A massive study conducted by the Massachusetts Institute of Technology concluded that solar has the most chances to meet our planet’s long term energy demands, while also reducing greenhouse emissions. However, governments should be more supportive of the industry’s development.


Image via MIT.


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According to the researchers, the primary goal of the US policy should be to promote and encourage a massive scale-up of solar generation over the next few decades.

“What the study shows is that our focus needs to shift toward new technologies and policies that have the potential to make solar a compelling economic option,” said Richard Schmalensee, a Professor Emeritus of Economics and Management at the MIT Sloan School of Management.

The study focused on three challenges: the development of new solar technologies, the integration of solar generation at large scale and the design of efficient policies to back these developments up. They found that even with the potential and infrastructure to grow into a global industry, solar still emits very low amounts of carbon, which makes it an ideal long-term candidate, along with other advantages to solar.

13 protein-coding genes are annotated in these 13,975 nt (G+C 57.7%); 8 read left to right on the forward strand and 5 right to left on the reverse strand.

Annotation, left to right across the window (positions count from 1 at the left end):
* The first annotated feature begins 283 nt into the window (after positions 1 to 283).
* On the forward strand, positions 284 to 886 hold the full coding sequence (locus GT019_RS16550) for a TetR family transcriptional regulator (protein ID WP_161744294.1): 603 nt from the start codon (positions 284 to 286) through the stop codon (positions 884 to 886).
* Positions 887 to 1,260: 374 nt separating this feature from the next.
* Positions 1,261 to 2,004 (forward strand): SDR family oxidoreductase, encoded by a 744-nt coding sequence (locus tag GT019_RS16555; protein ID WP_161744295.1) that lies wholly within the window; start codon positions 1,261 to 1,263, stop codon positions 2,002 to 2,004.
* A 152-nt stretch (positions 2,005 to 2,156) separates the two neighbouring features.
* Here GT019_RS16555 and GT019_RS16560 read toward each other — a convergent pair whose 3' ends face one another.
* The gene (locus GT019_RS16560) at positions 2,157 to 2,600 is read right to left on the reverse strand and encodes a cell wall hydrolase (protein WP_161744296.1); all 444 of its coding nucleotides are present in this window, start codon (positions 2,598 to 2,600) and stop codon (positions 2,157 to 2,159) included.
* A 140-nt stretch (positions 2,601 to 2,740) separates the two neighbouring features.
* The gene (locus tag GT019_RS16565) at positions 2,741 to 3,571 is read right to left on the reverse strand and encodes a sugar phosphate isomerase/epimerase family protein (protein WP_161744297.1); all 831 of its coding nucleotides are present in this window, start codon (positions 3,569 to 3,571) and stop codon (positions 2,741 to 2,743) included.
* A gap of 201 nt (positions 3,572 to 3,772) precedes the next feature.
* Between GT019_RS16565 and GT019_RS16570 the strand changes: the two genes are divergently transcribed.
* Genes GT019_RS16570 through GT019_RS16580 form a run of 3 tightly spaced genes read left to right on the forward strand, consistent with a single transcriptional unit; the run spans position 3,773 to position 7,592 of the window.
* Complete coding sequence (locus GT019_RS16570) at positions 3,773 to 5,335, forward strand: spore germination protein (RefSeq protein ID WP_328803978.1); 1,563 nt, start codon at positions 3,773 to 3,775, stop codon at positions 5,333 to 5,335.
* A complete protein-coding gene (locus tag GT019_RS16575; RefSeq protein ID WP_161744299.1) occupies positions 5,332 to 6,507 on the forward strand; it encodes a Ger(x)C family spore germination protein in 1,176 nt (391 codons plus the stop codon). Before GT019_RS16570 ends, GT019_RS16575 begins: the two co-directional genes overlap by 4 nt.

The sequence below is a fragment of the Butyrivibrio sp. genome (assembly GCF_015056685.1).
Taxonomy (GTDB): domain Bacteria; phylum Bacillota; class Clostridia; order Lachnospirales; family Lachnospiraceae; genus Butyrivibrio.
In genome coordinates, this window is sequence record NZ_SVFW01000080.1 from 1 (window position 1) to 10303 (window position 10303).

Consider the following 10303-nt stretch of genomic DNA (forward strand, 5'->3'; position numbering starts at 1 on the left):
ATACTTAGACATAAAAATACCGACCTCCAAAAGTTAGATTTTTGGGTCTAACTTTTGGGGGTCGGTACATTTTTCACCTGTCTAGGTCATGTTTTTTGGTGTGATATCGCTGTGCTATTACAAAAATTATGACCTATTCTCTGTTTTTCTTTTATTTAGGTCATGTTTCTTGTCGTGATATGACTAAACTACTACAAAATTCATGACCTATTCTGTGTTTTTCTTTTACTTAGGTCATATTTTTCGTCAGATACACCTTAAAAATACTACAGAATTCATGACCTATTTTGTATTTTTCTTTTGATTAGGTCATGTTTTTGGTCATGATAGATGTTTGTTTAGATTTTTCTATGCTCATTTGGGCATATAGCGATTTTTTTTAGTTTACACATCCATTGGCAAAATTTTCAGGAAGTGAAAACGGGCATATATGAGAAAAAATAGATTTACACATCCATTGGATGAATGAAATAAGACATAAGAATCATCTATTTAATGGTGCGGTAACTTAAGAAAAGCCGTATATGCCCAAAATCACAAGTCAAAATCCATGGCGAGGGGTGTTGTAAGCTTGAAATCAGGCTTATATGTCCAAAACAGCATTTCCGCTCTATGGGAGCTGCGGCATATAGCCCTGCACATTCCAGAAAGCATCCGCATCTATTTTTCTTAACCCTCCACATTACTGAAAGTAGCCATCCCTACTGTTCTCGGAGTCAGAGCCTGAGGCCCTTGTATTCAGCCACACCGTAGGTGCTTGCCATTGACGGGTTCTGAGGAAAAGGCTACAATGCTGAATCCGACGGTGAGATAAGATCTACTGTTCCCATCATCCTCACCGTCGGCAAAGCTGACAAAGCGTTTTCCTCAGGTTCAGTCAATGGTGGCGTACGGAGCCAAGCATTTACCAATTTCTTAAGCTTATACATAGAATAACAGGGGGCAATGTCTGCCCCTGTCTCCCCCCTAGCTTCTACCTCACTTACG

“As a consequence, massive expansion of global solar-generating capacity to multi-terawatt scale is a very likely and essential component of a workable strategy to mitigate climate change risk.”

In terms of what type of solar infrastructure they recommend, crystalline silicon dominates today’s PV landscape and will continue to be the leading deployed PV technology for at least the next decade. Some new thin-film technologies, made by depositing one or more thin layers, or thin films of photovoltaic could also save a lot of money.

“Massive expansion of solar generation worldwide by mid-century is likely a necessary component of any serious strategy to mitigate climate change,” the study concluded. “Fortunately, the solar resource dwarfs current and projected future electricity demand. In recent years, solar costs have fallen substantially and installed capacity has grown very rapidly.”

All in all, solar seems to be the way to go – now we just have to support it. Not convinced? Check out some facts about solar energy compiled by ZME Science, if you’re not convinced.